There are some precautions to follow or visits to do before becoming pregnant. Here's what they are.
In this article
- Schedule a visit to the gynecologist
- Get tested for rubella and if negative get vaccinated
- Find out if you are negative to the toxo test and take all precautions
- Check the compatibility of any treatments with pregnancy
- Take folic acid
- Lead a healthy lifestyle
- Get a pap smear and vaginal swab
- Check the healthiness of the working conditions
- Schedule a visit to the dentist
1. Schedule a visit to the gynecologist
Most women go to the gynecologist when the pregnancy test is already positive, instead it is advisable to go to the specialist even before getting pregnant.
"The gynecologist carries out a visit plus an ultrasound to check that the reproductive system is in place and that there are no obstacles to conception and the continuation of gestation, such as fibroids or large polyps or located in particular locations" explains Stefano Bianchi, head of obstetrics and gynecology of the San Giuseppe Hospital of our city and prof at the State University of our city.
"The most important moment of the visit, however, is constituted by the reconstruction of the personal and family anamnesis: that is, the gynecologist inquires whether the intended parents or their families suffer from pathologies that may represent risk factors for genetic or chromosomal malformations, or if there have been adverse outcomes in previous pregnancies, so as to assess whether further investigations or a genetic consultation are necessary.
In addition, the gynecologist prescribes some blood tests, such as blood counts to identify iron deficiencies, blood sugar to verify the absence of diabetic pathologies, transaminases to exclude liver pathologies, creatinemia for renal pathologies; he will also ask both partners for some infectious disease tests to detect HIV or hepatitis B and to identify the blood group ".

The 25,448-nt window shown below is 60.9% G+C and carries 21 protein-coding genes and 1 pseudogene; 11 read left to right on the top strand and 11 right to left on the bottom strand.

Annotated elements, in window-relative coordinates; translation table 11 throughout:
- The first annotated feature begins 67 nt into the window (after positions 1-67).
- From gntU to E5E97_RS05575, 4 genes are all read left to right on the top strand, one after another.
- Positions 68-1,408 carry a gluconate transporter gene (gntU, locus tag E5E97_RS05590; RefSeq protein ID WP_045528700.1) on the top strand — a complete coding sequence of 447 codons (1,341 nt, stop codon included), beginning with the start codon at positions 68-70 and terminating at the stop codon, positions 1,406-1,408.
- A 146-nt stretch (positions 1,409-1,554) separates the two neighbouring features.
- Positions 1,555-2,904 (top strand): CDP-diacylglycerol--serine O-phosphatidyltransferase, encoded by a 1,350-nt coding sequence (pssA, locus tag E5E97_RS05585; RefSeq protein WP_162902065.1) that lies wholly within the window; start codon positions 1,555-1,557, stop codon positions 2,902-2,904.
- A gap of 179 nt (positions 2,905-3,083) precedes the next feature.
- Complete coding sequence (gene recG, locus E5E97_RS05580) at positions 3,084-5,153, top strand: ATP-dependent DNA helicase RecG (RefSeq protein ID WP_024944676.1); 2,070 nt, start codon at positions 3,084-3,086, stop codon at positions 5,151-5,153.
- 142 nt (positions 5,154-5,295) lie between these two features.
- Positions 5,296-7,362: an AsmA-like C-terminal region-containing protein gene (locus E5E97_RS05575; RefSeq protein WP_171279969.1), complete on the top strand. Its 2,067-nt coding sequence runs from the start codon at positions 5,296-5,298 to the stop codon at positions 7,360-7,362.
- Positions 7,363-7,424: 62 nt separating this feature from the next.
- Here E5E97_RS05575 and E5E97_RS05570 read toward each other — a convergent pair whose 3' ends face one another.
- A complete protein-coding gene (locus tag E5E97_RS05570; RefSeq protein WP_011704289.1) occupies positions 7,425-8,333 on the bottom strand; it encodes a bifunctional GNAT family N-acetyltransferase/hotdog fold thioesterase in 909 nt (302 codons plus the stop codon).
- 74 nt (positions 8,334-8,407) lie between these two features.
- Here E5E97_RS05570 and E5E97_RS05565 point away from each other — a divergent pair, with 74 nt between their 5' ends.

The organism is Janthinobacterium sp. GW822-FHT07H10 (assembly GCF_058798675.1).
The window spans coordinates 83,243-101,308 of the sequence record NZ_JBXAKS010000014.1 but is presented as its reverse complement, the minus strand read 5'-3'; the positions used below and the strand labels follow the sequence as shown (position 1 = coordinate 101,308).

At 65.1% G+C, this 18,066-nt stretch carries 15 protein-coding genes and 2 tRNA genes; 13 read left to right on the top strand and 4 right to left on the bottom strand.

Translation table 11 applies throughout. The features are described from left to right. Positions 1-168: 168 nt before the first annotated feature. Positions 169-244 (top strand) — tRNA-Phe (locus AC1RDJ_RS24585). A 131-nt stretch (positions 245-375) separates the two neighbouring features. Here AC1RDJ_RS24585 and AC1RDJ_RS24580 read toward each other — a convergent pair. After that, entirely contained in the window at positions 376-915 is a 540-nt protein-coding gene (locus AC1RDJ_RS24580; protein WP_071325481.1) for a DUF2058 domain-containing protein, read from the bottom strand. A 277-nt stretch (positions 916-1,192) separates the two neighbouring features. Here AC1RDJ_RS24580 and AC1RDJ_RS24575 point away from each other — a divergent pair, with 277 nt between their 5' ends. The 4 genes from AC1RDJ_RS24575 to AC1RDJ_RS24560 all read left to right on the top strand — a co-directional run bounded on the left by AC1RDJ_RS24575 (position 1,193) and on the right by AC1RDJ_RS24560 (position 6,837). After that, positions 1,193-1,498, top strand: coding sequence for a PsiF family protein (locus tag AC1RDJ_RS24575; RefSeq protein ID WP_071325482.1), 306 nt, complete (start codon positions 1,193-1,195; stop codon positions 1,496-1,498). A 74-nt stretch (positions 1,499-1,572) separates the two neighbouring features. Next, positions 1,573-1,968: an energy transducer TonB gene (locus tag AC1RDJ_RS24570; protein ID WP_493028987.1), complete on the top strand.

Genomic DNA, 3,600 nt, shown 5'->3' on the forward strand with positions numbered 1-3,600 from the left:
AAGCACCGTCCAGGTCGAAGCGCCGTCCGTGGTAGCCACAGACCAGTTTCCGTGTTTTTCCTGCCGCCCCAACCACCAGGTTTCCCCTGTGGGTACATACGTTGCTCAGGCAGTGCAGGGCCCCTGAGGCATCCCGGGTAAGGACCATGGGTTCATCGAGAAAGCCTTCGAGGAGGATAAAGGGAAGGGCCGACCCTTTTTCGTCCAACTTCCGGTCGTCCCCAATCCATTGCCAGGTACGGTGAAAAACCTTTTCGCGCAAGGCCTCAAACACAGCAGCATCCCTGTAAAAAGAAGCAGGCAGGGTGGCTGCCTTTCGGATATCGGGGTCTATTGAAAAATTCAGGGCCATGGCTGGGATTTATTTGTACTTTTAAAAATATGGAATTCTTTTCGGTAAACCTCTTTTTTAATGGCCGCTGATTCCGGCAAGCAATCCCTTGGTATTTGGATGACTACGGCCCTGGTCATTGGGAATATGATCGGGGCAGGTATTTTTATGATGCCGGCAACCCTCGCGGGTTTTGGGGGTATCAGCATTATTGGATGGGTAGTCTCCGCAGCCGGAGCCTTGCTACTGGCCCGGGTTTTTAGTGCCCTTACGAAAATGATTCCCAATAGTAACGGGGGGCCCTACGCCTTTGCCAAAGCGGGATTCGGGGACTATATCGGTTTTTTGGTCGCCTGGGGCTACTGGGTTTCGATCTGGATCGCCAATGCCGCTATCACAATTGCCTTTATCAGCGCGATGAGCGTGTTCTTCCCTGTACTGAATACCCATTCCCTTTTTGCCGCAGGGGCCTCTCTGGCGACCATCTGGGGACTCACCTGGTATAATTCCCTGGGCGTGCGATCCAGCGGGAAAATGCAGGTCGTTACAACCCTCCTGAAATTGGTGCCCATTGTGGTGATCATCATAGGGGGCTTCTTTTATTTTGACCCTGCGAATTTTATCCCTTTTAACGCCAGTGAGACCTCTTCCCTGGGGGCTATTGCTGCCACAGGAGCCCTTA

2. Get tested for rubella and if negative get vaccinated
The blood tests include the rubeo-test, which allows you to know if the woman has already had rubella in the past, an exanthematous disease typical of childhood which, once contracted, leaves a permanent immunity but which, if it contracts for the first time in nine months, it can lead to serious problems for the unborn child.
"Knowing in time that you do not have the antibodies allows you to do a simple vaccination, which protects you from any risk" underlines the prof. Whites. "After the vaccine, however, you have to wait at least three months before trying to conceive. Another exanthematous disease for which it is possible to vaccinate is chickenpox, which, contracted especially near birth, can be dangerous for the newborn".
3. Find out if you are negative to the toxo test and take all precautions
Always among the blood tests, the toxo-test is essential, to know if you have antibodies against toxoplasmosis.
"Toxoplasmosis is also a disease which, once contracted, leaves a permanent immunity, but which, if taken while waiting, can interfere with the good progress of the pregnancy" highlights the gynecologist.
"Unlike rubella, there is no vaccine that allows you to get immunized, however knowing that you have never contracted it helps you to immediately adopt certain precautions, such as avoiding touching the cat's feces or consuming cured meats or raw meats".
4. Check the compatibility of any treatments with pregnancy
Some diseases - especially maternal, but sometimes also paternal - can affect the good progress of pregnancy and cause complications, determined by the disease itself or by the drugs taken to treat it: diabetes, hypertension, thyroid disease, asthma, depression, epilepsy, not they are incompatible with motherhood, however it is essential to plan the pregnancy: there are cases in which the therapy must be interrupted, others in which the type or dosage of the drug must be reviewed even before trying to conceive.